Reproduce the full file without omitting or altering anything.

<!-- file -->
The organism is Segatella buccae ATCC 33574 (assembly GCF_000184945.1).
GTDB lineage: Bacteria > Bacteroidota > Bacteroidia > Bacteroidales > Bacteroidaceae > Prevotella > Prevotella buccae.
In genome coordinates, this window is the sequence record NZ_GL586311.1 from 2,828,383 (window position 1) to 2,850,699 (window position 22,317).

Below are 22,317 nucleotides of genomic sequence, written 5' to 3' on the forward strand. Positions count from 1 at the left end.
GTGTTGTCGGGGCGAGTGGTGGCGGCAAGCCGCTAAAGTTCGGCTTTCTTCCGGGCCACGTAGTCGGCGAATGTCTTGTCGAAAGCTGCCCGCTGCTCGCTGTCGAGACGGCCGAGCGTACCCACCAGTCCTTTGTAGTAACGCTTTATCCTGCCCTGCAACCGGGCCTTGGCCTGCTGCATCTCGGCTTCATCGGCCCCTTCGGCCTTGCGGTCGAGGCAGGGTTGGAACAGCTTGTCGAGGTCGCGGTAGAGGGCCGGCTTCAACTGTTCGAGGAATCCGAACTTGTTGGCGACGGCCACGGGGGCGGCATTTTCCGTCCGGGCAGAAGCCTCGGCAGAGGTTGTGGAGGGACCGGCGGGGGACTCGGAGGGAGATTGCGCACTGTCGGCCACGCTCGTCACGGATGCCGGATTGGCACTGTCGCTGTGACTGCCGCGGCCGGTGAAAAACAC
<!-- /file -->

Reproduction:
The organism is Segatella buccae ATCC 33574 (assembly GCF_000184945.1).
GTDB lineage: Bacteria > Bacteroidota > Bacteroidia > Bacteroidales > Bacteroidaceae > Prevotella > Prevotella buccae.
In genome coordinates, this window is the sequence record NZ_GL586311.1 from 2,828,383 (window position 1) to 2,850,699 (window position 22,317).

Below are 22,317 nucleotides of genomic sequence, written 5' to 3' on the forward strand. Positions count from 1 at the left end.
GTGTTGTCGGGGCGAGTGGTGGCGGCAAGCCGCTAAAGTTCGGCTTTCTTCCGGGCCACGTAGTCGGCGAATGTCTTGTCGAAAGCTGCCCGCTGCTCGCTGTCGAGACGGCCGAGCGTACCCACCAGTCCTTTGTAGTAACGCTTTATCCTGCCCTGCAACCGGGCCTTGGCCTGCTGCATCTCGGCTTCATCGGCCCCTTCGGCCTTGCGGTCGAGGCAGGGTTGGAACAGCTTGTCGAGGTCGCGGTAGAGGGCCGGCTTCAACTGTTCGAGGAATCCGAACTTGTTGGCGACGGCCACGGGGGCGGCATTTTCCGTCCGGGCAGAAGCCTCGGCAGAGGTTGTGGAGGGACCGGCGGGGGACTCGGAGGGAGATTGCGCACTGTCGGCCACGCTCGTCACGGATGCCGGATTGGCACTGTCGCTGTGACTGCCGCGGCCGGTGAAAAACAC